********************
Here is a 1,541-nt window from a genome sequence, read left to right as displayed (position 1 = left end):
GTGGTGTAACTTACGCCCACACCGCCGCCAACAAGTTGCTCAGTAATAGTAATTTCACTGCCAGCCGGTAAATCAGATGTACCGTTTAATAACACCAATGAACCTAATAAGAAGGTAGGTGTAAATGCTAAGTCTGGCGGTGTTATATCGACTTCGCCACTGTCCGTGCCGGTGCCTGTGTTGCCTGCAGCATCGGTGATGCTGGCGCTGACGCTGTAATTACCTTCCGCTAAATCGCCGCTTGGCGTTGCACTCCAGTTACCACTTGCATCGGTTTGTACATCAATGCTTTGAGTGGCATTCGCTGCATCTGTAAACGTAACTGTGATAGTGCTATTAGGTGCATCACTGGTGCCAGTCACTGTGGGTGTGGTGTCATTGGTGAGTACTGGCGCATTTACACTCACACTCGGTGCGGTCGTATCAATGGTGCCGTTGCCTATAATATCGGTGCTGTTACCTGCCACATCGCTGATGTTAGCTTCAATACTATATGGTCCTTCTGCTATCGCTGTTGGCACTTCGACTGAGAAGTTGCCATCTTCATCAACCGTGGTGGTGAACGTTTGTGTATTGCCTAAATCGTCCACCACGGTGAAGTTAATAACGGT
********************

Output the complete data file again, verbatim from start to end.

Here is a 1,541-nt window from a genome sequence, read left to right as displayed (position 1 = left end):
GTGGTGTAACTTACGCCCACACCGCCGCCAACAAGTTGCTCAGTAATAGTAATTTCACTGCCAGCCGGTAAATCAGATGTACCGTTTAATAACACCAATGAACCTAATAAGAAGGTAGGTGTAAATGCTAAGTCTGGCGGTGTTATATCGACTTCGCCACTGTCCGTGCCGGTGCCTGTGTTGCCTGCAGCATCGGTGATGCTGGCGCTGACGCTGTAATTACCTTCCGCTAAATCGCCGCTTGGCGTTGCACTCCAGTTACCACTTGCATCGGTTTGTACATCAATGCTTTGAGTGGCATTCGCTGCATCTGTAAACGTAACTGTGATAGTGCTATTAGGTGCATCACTGGTGCCAGTCACTGTGGGTGTGGTGTCATTGGTGAGTACTGGCGCATTTACACTCACACTCGGTGCGGTCGTATCAATGGTGCCGTTGCCTATAATATCGGTGCTGTTACCTGCCACATCGCTGATGTTAGCTTCAATACTATATGGTCCTTCTGCTATCGCTGTTGGCACTTCGACTGAGAAGTTGCCATCTTCATCAACCGTGGTGGTGAACGTTTGTGTATTGCCTAAATCGTCCACCACGGTGAAGTTAATAACGGT